UK warns foreign companies about the passing of the deadline to declare beneficial ownership
Overseas organisations owning UK land must publicly declare true owners
The UK government published a statement on 1 February on the passing of the deadline concerning the new anti-money laundering (AML) obligations that require foreign companies to declare their beneficial owners on the UK’s Register of Overseas Entities. The government states that overseas companies owning UK land who have not complied with the new requirements to register their beneficial owners with Companies House, the deadline of which was 31 January 2023, could now face penalties including prosecution.
The new rules require overseas entities that own or lease land or property long-term in the UK to register with Companies House. The public Register of Overseas Entities, which came into force on 1 August 2022, was introduced as part of a package of measures developed in response to Russia’s invasion of Ukraine.
The government estimates that 19,510 out of a total of 32,440 registered overseas organisations have declared their beneficial owners. The information gathered will also be used for tax and revenue services, to help combat the illicit use of offshore trusts.
The statement explains that since the passing of the deadline for registration, Companies House is now assessing and preparing cases for enforcement action. However, a Companies House blog post published on 3 January acknowledge that overseas entities going through the process for the first time may find it difficult to meet the deadline, as such companies will need to demonstrate that they started the process and aim to complete it as soon as possible after the deadline. The statement reads ‘While Companies House can not give you an extension they may take this into consideration against any further enforcement action.’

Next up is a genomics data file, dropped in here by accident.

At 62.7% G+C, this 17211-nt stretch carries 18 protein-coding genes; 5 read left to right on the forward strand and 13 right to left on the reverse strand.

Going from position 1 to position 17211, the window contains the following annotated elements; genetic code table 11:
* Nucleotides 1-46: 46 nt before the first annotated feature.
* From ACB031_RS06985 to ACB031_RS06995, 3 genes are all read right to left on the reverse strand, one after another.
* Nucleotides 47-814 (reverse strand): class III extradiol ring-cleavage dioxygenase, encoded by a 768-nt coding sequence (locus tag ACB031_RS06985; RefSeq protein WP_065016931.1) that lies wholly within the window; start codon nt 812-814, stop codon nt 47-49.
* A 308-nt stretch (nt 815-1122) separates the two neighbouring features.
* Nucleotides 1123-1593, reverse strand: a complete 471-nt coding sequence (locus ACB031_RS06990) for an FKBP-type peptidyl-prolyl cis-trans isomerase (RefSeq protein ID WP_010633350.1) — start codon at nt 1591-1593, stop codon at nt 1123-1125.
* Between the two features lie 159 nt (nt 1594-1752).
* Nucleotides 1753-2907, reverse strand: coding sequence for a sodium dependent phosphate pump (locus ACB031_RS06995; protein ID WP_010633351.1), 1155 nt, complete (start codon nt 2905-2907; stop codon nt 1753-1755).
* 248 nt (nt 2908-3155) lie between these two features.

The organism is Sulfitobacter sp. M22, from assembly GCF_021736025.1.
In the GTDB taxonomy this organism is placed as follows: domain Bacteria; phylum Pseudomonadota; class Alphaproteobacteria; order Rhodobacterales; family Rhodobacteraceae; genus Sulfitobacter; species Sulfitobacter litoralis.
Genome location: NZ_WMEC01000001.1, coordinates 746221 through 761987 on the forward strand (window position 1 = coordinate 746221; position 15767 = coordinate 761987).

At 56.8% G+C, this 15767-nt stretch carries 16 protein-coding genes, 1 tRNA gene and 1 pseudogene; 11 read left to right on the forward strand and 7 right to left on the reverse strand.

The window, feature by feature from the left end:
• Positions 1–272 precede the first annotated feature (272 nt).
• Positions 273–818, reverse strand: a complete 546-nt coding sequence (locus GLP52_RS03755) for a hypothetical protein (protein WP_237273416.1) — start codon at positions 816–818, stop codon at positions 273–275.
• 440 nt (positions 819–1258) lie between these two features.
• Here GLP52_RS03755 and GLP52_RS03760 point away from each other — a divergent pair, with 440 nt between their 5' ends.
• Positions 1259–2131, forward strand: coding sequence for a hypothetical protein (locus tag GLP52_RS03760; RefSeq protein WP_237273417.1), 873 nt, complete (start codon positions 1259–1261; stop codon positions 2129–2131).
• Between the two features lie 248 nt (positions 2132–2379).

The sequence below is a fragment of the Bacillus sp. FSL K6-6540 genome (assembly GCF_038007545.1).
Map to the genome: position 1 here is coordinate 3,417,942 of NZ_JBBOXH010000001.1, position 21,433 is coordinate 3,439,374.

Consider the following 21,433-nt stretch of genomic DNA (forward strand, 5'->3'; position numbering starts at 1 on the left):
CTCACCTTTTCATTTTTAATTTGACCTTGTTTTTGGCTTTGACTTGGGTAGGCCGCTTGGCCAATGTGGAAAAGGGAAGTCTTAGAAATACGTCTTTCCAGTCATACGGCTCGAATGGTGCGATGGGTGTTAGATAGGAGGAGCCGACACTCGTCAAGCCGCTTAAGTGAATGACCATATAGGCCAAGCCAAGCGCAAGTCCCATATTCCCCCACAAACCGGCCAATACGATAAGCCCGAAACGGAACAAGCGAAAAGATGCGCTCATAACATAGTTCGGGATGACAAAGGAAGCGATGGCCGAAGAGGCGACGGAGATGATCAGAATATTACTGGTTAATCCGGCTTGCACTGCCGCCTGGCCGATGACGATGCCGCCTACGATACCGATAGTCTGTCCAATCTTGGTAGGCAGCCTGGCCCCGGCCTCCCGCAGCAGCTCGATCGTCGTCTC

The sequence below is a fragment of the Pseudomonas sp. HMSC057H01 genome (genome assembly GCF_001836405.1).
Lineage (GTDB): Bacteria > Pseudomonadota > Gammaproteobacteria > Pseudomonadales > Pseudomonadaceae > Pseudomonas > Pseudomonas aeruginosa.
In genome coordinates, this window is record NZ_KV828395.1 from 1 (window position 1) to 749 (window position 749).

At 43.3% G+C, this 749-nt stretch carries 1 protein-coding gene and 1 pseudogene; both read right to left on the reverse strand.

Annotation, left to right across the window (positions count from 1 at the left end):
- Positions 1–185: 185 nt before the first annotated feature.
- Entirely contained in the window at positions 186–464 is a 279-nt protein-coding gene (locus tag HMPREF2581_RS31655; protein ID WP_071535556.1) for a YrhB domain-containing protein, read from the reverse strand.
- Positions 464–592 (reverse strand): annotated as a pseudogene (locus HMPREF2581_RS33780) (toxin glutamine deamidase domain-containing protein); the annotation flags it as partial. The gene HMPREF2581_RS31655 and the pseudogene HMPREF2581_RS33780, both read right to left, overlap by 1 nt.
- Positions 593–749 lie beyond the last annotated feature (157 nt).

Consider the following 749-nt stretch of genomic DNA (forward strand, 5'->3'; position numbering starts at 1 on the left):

The new anti-corruption measures are intended to target illicit wealth and expose overseas companies involved in money laundering. According to the government’s press release, the new measures have already had positive results, exposing Dr Ruja Ignatova, who is on the FBI’s most wanted list, as the beneficial owner of two intermediaries in Guernsey.
The UK government is also said to be investing up to £20 million of allocated spending on economic crime to tackle financial crime being carried out through companies. In addition to this, the UK’s Economic Crime and Corporate Transparency Bill includes provisions to: enhance the powers of Companies House; bring in further reforms to prevent the abuse of limited partnerships; introduce additional powers to seize and recover suspected criminal crypto-assets; introduce reforms to give businesses more confidence to share information in order to tackle money laundering and other economic crime; and introduce new intelligence gathering powers for law enforcement and removal of nugatory burdens on business.